A disproportionate percentage of those incarcerated have a history of sexual violence and mental health challenges. These factors are attributed to the high rates of sexual violence in detention centers (Zweig and Blackmore’s 2008). The use of telemedicine can improve access to high quality forensic medical care while ensuring the safety of correctional and medical staff and eliminating the need to transfer inmates out of prison for examinations.
Sexual assault in the military poses unique challenges for reporting and response.
The Department of Defense established the Sexual Assault Prevention Office (SAPRO) to enhance prevention, improve treatment, support of victims, and increase accountability (DoD, 2005). The United States Navy collaborated with the National TeleNursing Center at the onset of the pilot project. Currently, two US Navy Medical Treatment Facilities receive 24/7 support from the NTC.
Geographic isolation, lack of public transportation, and difficulty accessing health care are added challenges for victims of sexual assault in rural communities (Lewis, 2003). Underreporting may be higher due to a lack of anonymity and the close connection of law enforcement to the rural social network. (Weisheit, Wells & Falcone, 1995). A successful relationship with the community of Lake County, CA has been established with the TeleNursing Center.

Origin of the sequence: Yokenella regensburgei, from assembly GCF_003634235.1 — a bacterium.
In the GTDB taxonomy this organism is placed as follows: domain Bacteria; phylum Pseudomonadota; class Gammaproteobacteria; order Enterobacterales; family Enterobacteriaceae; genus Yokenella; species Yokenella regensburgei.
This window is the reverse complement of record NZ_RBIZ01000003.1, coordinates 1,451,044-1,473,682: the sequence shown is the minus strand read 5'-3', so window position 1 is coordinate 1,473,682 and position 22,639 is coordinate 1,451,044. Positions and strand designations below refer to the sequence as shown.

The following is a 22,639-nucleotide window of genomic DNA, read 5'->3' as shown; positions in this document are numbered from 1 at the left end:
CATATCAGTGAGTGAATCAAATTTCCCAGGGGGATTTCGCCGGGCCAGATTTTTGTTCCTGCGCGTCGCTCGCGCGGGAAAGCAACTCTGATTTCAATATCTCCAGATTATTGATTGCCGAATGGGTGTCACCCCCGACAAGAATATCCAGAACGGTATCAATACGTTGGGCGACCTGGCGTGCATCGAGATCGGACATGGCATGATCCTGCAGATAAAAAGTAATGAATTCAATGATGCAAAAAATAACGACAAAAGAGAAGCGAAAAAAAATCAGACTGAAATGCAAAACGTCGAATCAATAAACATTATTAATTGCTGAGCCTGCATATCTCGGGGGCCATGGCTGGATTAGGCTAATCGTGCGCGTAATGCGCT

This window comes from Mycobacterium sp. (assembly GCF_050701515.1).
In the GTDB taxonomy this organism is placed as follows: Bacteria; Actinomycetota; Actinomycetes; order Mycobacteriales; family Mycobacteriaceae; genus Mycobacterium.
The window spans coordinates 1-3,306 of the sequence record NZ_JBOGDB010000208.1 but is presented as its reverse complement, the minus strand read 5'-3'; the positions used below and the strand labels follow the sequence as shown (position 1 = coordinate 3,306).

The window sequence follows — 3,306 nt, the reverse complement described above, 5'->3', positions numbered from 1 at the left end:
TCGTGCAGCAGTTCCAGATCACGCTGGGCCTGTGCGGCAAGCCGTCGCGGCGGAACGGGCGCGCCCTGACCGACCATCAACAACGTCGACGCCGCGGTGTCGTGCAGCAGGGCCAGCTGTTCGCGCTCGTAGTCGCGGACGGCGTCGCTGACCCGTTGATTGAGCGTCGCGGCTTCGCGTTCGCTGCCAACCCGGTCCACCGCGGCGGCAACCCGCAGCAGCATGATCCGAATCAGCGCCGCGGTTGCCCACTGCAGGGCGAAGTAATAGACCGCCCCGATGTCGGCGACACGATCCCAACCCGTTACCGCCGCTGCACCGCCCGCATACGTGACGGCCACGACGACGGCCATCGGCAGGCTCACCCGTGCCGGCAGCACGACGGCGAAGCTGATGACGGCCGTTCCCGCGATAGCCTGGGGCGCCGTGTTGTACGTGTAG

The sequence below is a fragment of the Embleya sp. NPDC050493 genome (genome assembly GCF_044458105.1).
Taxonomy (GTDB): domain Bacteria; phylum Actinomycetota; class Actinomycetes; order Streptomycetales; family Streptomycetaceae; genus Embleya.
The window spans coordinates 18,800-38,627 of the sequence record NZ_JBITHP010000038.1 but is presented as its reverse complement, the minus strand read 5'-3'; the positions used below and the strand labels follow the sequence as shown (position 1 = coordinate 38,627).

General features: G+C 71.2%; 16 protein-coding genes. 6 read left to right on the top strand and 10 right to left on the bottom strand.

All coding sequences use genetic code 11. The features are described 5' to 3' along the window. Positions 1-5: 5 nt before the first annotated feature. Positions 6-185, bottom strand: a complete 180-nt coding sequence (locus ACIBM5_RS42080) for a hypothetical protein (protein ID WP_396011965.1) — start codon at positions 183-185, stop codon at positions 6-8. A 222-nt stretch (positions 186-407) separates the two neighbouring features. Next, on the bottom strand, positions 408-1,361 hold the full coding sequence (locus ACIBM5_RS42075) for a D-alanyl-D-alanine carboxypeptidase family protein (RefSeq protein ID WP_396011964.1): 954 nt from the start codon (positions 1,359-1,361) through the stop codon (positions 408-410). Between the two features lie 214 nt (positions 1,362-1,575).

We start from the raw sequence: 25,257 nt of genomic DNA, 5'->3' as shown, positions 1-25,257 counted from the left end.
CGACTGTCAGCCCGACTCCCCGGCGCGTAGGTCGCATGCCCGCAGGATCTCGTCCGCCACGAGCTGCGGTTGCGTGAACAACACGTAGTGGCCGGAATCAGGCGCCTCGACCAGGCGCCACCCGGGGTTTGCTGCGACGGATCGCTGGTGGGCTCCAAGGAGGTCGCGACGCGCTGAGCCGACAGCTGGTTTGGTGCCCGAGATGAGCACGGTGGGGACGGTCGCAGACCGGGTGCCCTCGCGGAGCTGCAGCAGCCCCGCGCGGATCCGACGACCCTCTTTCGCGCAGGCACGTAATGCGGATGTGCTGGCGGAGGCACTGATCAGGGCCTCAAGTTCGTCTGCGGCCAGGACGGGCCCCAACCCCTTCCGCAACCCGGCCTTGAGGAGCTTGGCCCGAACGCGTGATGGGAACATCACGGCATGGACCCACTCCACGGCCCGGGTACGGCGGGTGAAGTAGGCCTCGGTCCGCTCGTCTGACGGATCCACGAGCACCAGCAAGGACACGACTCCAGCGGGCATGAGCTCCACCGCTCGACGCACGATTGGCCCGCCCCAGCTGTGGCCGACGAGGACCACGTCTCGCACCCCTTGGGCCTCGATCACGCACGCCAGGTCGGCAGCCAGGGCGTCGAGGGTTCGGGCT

Native Americans have experience more sexual assault than other racial ethnic groups and have a history of sexualized violence. The relationship of Native American to law enforcement and health care has been fraught with barriers (Robin, 1996; Tjaden, 2000). The National TeleNursing Center is proud to be collaborating with, Indian Health Services to provide improved response to sexual assault to the Hopi tribe in Arizona.